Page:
The Shiny Happy Story Of Indie Legends R.E.M.

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Largely invisible to most music fans until the early 1990s despite them having formed a decade earlier, R.E.M. would go on to become one of the most popular music acts of all time, selling more than 90 million albums across the globe.

Originally made up of university friends Michael Stipe, Peter Buck, Mike Mills and Bill Berry, R.E.M. gave us some of the most memorable songs of our youth with the likes of Losing My Religion, Shiny Happy People and Everybody Hurts.

Below are 10 fascinating facts about the band from Athens, Georgia, who were once described by the late Kurt Cobain as being “the greatest.”


10. They have admitted to sounding terrible when they started out

Credit: Andrew Hurley via Flickr

R.E.M. formed in 1980 and started out playing at weddings and local country clubs, with lead singer Michael Stipe admitting that they sounded less than impressive during their early days.

“When we started out, Buck couldn’t really play the guitar and I couldn’t sing,” Stipe has been quoted as saying. “We were like a speed metal band when we started.”

9. Their name was chosen at random from a dictionary

Whilst brainstorming a number of different band names after their formation, the four friends were said to have briefly considered calling themselves Can of P*ss or N**ro Wives.

The name R.E.M. – an acronym for rapid eye movement, a period of sleep when your eyes move rapidly in different directions – was chosen when Michael Stipe came across it randomly in a dictionary.

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8. Michael Stipe has admitted to making up words on some early songs

It’s sometimes quite difficult to make out the words Michael Stipe is singing on the band’s early albums Chronic Town and Murmur.

And Stipe, who became known for his distinctive vocal style, did later admit that he sometimes made lyrics up as he went along during the band’s formative years.

 

7. They didn’t have a hit single until the release of their fifth album

R.E.M. were considered an underground success for many years, but it wasn’t until the release of their fifth album Document in 1987 that they had their first hit single.

The One I Love, which Michael Stipe once described as “incredibly violent” and “about using people over and over again,” reached number nine in the US and number 16 in the UK.

6. Shiny Happy People was nearly the theme tune to the sitcom Friends

The band’s 1991 single Shiny Happy People, which was the only one of their songs to reach the top 10 in both the UK and the US, was originally going to be the theme tune to the popular US sitcom Friends.

The song was even used to introduce Friends’ unaired pilot episode, but R.E.M. reportedly turned down the opportunity for it to become the show’s permanent theme, and The Rembrandts’ I’ll Be There for You was chosen instead.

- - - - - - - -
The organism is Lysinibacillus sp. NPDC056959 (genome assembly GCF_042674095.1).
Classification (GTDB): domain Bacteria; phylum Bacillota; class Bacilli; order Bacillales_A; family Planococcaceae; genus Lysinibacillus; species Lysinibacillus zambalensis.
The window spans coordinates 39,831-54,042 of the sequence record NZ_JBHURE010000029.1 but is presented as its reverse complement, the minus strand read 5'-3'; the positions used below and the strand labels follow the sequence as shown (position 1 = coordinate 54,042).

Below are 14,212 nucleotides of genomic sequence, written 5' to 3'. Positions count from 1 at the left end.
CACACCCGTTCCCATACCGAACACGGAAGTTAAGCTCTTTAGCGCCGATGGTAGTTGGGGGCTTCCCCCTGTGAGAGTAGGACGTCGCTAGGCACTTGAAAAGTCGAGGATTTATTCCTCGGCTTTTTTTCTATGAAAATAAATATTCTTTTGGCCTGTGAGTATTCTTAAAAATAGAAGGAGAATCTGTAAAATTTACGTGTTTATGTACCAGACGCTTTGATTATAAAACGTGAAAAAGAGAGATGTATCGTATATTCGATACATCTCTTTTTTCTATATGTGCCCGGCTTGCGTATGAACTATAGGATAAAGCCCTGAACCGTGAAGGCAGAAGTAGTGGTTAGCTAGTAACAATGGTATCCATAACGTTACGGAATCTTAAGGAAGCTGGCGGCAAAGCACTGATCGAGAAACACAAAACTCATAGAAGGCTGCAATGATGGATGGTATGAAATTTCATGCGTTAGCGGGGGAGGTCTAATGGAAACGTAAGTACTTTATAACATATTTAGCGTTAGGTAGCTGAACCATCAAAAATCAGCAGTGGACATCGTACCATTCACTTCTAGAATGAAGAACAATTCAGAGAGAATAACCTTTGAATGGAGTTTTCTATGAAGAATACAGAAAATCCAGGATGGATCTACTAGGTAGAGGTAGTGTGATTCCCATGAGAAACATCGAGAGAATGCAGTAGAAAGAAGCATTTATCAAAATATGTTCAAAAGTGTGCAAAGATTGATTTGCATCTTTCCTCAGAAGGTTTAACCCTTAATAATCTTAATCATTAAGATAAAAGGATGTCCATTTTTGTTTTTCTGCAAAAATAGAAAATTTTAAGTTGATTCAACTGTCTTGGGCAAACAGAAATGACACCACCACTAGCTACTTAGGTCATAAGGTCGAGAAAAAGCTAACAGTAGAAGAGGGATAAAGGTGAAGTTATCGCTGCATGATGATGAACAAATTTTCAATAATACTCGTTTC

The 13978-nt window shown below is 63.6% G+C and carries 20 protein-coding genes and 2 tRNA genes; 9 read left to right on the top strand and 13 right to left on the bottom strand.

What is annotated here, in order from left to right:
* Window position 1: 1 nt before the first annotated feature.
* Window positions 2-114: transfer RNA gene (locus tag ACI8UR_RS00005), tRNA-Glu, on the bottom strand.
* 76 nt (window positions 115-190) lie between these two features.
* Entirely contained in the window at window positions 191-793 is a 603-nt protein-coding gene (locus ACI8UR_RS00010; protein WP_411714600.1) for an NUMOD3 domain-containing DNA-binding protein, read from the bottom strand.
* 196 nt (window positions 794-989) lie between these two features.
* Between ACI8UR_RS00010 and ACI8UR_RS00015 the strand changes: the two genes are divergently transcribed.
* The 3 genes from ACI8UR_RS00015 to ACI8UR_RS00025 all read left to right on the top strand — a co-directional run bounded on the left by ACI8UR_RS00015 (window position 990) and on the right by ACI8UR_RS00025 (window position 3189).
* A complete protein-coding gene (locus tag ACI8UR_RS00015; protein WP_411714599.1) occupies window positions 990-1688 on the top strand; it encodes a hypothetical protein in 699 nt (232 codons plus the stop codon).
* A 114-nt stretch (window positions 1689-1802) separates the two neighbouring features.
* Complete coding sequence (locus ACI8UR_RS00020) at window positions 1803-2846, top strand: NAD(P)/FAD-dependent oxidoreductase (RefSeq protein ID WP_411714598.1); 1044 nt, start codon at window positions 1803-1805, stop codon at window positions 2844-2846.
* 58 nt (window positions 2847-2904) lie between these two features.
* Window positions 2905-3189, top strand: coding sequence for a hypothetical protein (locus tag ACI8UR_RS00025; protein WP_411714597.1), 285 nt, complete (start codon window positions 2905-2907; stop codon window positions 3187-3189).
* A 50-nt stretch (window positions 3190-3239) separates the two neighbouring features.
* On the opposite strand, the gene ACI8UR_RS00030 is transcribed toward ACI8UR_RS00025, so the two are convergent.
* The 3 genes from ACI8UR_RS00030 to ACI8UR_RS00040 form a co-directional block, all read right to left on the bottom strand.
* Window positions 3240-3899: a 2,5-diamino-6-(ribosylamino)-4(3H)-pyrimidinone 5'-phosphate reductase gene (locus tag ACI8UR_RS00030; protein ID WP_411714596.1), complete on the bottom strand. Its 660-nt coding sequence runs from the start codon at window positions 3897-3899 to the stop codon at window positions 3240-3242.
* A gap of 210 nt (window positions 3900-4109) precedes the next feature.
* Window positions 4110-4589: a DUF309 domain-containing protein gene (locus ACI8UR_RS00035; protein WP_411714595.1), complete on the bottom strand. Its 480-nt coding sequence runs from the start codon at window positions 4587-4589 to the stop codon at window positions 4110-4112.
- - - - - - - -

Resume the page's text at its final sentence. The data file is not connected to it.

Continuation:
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5. They released a new Christmas single 24 years in a row

R.E.M. certainly embraced the season of goodwill, recording a Christmas single every year from 1998 until 2011.

But rather than releasing their 24 festive tracks into shops they distributed them to members of their popular fan club, which is widely considered to be one of the best of all time. The songs in question ranged from live tracks to previously unreleased demos.

 

4. Michael Stipe opened up about his sexuality in 1994

Credit: Andrew Hurley via Flickr

After many years of rumours and uncertainty, with the singer himself rarely giving away any hints, in 1994 Michael Stipe revealed that he was gay.

Writing about this time in his life in Rolling Stone Magazine two decades later, Stipe said that coming out “helped develop the clarity of my voice and establish who I would be as an adult.”

3. They were considered pioneers of alternative rock

Credit: youngrobv via Flickr

In the alternative rock boom of the early 1990s, bands like Nirvana and Pavement were said to have viewed R.E.M. as the pioneers of the genre.

Johnny Marr from the British band The Smiths was once quoted as saying that they “really respected R.E.M. We had to keep an eye on what those guys were up to.”

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2. They recorded three albums without a drummer

R.E.M.’s drummer Bill Berry left the group in 1997, partly due to a brain aneurysm that he suffered three years earlier, but rather than replace him immediately the band instead recorded three albums without a drummer in the studio.

The remaining trio used a drum machine on their albums Up, Reveal and Around The Sun, before hiring Bill Rieflin to hold the sticks for 2008’s Accelerate.

 

1. They broke up amicably in 2011

Credit: Shimelle Laine via Flickr

Michael Stipe, Peter Buck and Mike Mills broke up amicably in 2011, more than three decades after R.E.M.’s original formation.

All of the band’s former members pursued their own solo projects, with Michael Stipe releasing his own photography book alongside his various musical projects.